The list of architects who are on board at the moment is an illustrious one by any standard. Marcel Wanders, Zaha Hadid, Kravitz Design and Marmol Radziner, Tom Dixon, David Salle and AA Studio, and Fernando Romero among others have been roped in to design Revolution’s residential projects.

It’s the outdoor pavilions, however, that showcase some of the more experimental and exciting designs, such as the Volu Dining Pavilion by Zaha Hadid with Patrik Schumacher, a sleek, open-plan “ReCreation” pavilion by Daniel Libeskind, an “aluminum cloud” pavilion by Kengo Kuma, an “Armadillo” tea pavilion by Ron Arad, a minimal bamboo structure by the Campana Brothers, and an “Eros Senses Pavilion” by former Tadao Ando protégé Kulapat Yantrasast.

If there’s a distinct sense of a social mission at Revolution, it would be Antonio’s desire to support local artisans around the world who can give the structures the consummate level of craftsmanship that he’s aiming for. “With Revolution, I want to involve artisans, architects, and all the trades that surround these fields: the best glass, steel, and aluminum people, for instance,” he says.

But Antonio is no rosy-eyed romanticist when it comes to the vanishing race of craftspeople that he’s looking to collaborate with. “I want the end user to derive all the benefits that come from working with the world’s top artisans. But for that to happen, I also need the best economics, as well the best production and quality,” he notes.

From his background in real estate, Antonio already has a global network of trusted associates and business contacts. “I’d say that I know quite a bit about materiality because I’m a builder. I talk to people in the trades a lot, as well as a whole range of contractors and craftsmen.”

Ultimately, however, the goal is to create entire communities of Revolution residences and pavilions, augmented by large-scale art installations, all set against stunning natural landscapes. “I want to create the next Naoshima or Inhotim of the world,” he declares, referring to Japanese billionaire Soichiro Fukutake’s art-scattered archipelago in Japan’s Seto Inland Sea, and mining magnate Bernardo Paz’s contemporary art center and botanical garden in Brumadinho, Brazil.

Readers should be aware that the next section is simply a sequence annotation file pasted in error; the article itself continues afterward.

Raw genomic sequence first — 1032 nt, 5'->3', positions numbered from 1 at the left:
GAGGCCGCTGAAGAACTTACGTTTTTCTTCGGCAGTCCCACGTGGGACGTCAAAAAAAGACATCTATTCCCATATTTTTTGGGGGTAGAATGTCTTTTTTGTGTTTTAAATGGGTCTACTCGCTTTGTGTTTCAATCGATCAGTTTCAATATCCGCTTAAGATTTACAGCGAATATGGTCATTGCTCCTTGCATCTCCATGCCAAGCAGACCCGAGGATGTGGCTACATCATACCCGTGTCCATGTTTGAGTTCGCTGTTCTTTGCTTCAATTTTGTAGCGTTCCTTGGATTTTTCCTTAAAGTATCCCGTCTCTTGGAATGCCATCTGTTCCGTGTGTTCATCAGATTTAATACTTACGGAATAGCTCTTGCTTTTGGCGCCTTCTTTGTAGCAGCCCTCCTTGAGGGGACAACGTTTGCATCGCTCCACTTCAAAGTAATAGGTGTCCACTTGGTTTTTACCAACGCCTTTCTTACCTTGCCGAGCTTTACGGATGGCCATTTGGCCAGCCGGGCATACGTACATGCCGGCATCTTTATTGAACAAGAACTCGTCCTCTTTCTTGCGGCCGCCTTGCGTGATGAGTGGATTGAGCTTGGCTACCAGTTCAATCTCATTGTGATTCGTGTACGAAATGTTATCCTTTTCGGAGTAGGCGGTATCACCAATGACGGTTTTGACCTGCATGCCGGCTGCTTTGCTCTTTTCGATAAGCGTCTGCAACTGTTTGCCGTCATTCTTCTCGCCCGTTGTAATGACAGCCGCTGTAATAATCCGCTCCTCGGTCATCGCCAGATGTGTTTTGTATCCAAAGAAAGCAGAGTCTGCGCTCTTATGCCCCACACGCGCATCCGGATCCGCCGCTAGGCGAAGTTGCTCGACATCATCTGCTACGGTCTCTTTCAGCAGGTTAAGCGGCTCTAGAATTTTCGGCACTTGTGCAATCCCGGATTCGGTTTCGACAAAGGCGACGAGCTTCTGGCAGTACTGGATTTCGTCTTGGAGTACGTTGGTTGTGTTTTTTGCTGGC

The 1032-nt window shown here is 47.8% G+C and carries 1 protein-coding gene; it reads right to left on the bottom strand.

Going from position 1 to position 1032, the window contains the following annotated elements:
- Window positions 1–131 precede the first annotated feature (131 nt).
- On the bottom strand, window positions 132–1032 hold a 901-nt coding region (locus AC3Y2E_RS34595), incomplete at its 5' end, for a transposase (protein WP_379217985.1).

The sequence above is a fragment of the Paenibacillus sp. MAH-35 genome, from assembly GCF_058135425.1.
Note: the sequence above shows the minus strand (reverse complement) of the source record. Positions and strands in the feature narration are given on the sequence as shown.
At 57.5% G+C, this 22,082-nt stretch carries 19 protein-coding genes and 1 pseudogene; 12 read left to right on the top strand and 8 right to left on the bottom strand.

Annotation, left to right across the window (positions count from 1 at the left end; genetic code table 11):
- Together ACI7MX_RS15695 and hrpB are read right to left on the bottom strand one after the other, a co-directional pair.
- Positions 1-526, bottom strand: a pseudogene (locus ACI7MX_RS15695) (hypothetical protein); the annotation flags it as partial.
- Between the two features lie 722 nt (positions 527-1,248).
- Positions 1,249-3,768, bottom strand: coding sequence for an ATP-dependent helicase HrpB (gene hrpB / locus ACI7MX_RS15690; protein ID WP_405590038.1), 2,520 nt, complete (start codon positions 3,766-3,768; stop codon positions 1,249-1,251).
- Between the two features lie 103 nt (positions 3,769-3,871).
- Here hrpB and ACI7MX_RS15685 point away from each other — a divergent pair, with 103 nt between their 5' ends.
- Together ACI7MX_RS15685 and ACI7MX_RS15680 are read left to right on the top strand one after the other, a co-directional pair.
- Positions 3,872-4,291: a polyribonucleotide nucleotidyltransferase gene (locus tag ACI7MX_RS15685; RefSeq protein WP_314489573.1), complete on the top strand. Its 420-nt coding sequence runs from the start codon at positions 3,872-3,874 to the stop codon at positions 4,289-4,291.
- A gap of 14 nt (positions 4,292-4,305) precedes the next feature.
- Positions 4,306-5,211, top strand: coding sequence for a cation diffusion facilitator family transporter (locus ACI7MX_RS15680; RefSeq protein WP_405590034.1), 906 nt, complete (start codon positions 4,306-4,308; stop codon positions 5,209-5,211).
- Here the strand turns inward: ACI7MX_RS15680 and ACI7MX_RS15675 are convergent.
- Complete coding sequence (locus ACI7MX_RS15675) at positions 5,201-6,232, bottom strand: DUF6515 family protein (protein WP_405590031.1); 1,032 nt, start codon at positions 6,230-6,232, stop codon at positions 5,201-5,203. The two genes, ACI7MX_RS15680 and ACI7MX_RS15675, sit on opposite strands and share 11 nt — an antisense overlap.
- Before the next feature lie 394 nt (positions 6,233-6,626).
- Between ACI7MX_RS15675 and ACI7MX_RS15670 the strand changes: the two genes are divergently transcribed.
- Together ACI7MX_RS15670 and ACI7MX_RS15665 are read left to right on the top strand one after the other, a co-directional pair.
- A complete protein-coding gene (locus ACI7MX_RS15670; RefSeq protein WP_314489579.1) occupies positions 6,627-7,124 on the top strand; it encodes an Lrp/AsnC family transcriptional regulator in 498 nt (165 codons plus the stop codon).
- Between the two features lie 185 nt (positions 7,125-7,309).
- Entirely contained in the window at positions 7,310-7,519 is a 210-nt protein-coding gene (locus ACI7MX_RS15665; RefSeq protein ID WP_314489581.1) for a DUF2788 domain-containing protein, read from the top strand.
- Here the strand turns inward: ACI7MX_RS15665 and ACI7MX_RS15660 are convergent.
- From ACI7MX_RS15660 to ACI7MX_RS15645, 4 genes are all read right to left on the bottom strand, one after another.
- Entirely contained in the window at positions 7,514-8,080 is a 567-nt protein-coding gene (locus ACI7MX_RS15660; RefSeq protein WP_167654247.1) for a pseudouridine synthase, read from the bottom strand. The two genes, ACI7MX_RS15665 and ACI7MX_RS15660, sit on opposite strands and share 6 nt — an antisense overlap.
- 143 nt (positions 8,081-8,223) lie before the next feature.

As an existing model to learn from, Antonio also mentions Château La Coste, the French winery and modern sculpture park outside Aix-en-Provence that contains glass and concrete pavilions designed by Frank Gehry and Tadao Ando.

“The final goal with Revolution is to take a bunch of these pavilions and some art, and then create a living community around them,” says Antonio. Although the locations of these exclusive art and architectural retreats are still up in the air, Antonio is currently discussing possibilities with more than 80 landowners in upwards of 30 countries.

Poised to create new environments that lie somewhere between gated communities of achingly high design for the fabulously wealthy, and idyllic havens surrounded by both untouched nature and spectacular art, Revolution is Antonio’s attempt to “go for the next wave, and to create the new references.”

“Instead of just having a hotel or resort, why can’t you have a weekend place with your own home there? With a timeshare system, maybe, or some derivative thereof,” he muses. “We can be creative in real estate — that’s what I do for a living.”

Source: Robbie Antonio’s Precrafted Revolution